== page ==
If students take any courses at another institution, then new variables are added to the data that make it difficult to prove that students learned what they learned at their degree-granting institution. If one considers also the vast numbers of students who take courses as dually-enrolled high schooled students, earn credit by examination, or participate in study abroad programs, the results of assessment are even more questionable.

These facts are ignored in the assessment community. The standard books on assessment such as M. J. Allen (2004), P. L. Maki (2004), C. A. Palomba and T. W. Banta (1999), and L. Suskie (2004) never address the issue of how to consider transferred courses when assessing student learning. In fact, the word “transfer” does not appear in the index of any of these books. Suskie (2004) discusses accurate reporting of assessment results, including qualifiers and caveats regarding the conclusions to be drawn, but inexplicably she does not mention the possible contamination of the results by transfer courses.

Assessment experts are familiar with the dictum of A. W. Astin (1991) that assessment must consider not just the outcomes that students display but also where they started and the effect of the environment and their experience on the improvement that they demonstrate. Nevertheless, they fail to discuss student swirl as a dominant aspect of the environment that students experience. B. Pusser and J. K. Turner (2004) rightly observe: “In a world where students may attend several institutions prior to graduation, it is difficult to know how to measure the effectiveness and contribution of the various institutions to student progress and success” (p. 40).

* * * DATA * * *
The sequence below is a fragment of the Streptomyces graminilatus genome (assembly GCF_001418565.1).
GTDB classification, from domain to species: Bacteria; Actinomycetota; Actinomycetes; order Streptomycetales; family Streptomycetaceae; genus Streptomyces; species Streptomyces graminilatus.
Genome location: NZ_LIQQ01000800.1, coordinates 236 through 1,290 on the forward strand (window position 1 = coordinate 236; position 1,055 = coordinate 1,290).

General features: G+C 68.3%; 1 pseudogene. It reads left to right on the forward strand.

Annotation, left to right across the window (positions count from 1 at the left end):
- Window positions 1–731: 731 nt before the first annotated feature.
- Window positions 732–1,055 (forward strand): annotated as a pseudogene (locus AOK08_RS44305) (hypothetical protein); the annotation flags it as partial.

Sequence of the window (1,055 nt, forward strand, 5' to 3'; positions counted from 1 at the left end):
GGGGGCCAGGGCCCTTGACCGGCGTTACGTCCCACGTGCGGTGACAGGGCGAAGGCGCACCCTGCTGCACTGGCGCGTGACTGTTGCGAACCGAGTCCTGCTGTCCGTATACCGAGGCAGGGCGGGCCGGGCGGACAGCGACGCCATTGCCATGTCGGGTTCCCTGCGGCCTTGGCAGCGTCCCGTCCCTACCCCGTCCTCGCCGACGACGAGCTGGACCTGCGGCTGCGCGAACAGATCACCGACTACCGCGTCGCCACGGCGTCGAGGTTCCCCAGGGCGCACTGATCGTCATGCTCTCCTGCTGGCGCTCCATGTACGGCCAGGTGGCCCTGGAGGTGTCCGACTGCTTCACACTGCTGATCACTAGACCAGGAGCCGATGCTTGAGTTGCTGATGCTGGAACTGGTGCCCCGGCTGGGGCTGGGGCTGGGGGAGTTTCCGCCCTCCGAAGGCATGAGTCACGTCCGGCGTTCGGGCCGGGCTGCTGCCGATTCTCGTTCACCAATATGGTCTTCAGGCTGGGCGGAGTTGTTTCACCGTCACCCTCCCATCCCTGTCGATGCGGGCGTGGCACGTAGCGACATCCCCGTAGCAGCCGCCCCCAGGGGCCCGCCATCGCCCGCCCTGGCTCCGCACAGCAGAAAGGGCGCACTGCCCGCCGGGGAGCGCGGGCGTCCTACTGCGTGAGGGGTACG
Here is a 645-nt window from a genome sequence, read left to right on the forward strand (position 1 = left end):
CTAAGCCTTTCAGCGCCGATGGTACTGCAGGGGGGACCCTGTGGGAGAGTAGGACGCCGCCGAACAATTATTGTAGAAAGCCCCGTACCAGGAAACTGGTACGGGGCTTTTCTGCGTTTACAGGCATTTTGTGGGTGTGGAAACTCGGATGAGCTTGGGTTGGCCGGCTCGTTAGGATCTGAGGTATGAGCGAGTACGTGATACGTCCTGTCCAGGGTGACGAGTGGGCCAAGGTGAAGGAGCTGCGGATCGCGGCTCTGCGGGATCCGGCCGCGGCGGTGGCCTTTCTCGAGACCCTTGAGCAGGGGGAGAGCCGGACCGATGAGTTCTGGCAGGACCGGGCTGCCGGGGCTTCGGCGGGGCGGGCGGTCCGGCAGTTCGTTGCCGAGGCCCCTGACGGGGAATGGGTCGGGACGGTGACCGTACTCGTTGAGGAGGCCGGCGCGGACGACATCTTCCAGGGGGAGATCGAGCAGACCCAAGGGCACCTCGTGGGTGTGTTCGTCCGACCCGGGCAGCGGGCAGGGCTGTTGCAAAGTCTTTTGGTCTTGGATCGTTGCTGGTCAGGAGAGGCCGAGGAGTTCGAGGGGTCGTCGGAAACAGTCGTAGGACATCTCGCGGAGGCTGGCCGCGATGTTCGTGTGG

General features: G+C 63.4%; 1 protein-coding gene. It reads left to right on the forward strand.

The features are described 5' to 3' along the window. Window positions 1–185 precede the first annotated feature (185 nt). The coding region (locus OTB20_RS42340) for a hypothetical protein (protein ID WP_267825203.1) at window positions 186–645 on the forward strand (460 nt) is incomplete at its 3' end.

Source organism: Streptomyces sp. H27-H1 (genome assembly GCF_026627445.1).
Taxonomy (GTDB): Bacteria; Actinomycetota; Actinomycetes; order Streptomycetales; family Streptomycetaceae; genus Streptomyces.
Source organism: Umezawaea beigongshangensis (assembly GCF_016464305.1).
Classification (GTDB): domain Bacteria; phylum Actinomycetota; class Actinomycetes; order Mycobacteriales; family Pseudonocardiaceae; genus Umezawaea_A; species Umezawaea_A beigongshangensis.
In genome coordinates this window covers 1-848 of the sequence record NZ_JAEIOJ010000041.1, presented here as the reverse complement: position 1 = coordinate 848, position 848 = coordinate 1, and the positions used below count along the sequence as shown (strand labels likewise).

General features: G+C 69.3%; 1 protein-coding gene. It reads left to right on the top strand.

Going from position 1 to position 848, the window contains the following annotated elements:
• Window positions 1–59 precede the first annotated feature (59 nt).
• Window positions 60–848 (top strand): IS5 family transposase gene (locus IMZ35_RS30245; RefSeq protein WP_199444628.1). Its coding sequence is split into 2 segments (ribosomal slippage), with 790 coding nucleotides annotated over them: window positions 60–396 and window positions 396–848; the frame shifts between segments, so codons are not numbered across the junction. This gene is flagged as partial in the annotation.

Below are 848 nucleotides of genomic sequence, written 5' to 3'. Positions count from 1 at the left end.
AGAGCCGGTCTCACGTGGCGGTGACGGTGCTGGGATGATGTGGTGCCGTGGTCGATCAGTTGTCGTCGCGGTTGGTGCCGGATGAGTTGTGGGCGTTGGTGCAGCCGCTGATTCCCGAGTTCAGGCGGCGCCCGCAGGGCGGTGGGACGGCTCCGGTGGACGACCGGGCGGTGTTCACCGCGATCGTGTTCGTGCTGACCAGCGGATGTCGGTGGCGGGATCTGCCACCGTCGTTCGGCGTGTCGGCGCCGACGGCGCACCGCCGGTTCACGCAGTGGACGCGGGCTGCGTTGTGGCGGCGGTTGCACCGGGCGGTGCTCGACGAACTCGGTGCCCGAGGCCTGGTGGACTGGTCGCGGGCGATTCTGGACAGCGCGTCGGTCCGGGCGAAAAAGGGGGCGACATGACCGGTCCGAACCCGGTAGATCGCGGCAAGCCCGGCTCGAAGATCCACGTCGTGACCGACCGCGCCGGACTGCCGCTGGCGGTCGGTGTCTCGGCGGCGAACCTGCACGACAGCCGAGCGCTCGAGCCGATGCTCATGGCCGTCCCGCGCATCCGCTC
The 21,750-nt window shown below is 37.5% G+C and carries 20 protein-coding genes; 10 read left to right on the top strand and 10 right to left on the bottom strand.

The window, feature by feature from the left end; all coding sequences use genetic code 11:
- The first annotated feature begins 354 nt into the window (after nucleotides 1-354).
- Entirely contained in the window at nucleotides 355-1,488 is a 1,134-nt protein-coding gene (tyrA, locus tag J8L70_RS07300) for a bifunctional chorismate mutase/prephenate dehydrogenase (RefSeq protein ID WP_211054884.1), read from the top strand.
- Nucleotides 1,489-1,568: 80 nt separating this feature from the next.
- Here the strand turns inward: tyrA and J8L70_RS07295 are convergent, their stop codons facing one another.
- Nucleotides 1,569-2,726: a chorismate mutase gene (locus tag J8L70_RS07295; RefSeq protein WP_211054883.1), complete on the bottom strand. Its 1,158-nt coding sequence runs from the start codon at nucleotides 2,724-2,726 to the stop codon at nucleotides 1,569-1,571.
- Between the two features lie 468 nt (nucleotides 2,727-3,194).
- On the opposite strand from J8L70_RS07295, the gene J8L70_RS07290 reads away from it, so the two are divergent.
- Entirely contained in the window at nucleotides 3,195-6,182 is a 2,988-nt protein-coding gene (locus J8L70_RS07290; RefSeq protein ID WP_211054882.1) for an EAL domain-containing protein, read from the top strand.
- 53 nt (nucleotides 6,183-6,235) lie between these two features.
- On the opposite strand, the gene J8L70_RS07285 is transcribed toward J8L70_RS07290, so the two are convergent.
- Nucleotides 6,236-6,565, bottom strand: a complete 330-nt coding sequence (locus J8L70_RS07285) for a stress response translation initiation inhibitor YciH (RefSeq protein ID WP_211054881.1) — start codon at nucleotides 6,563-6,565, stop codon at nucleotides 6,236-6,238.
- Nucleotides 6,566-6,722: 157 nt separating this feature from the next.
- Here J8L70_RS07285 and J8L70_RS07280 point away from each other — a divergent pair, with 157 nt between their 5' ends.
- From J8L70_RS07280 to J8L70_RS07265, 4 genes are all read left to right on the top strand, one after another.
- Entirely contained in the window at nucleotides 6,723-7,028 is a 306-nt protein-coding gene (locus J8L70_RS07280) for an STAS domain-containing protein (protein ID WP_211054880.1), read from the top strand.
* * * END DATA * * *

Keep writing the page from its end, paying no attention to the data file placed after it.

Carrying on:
Many assessment procedures are designed in blissful, if not willful, ignorance of student flow. For example, the approach to assessment that involves pre-tests of freshmen and post-tests of seniors are not applicable to students who transfer into an institution. Another approach is to use capstone assessments that can be compared with national benchmarks or evaluated against standards set by the faculty, but this approach is rendered invalid for students who have taken courses elsewhere.

To illustrate this point, let’s imagine that we want to evaluate our students to see how well they have achieved the ability to think critically. So we have them take an assessment such as the California Critical Thinking Skills Test to evaluate their level of critical thinking. Perhaps a student scores very high on that test, but that same student took a class at a community college that he transferred in to his degree-granting institution. How do we know whether he learned critical thinking from that one course he took at another institution and not from any of the courses at his degree-granting institution?

Or let’s say that student receives a low score on that test. Could it be that he failed to learn critical thinking because he took that one course at another institution where critical thinking was not emphasized as much?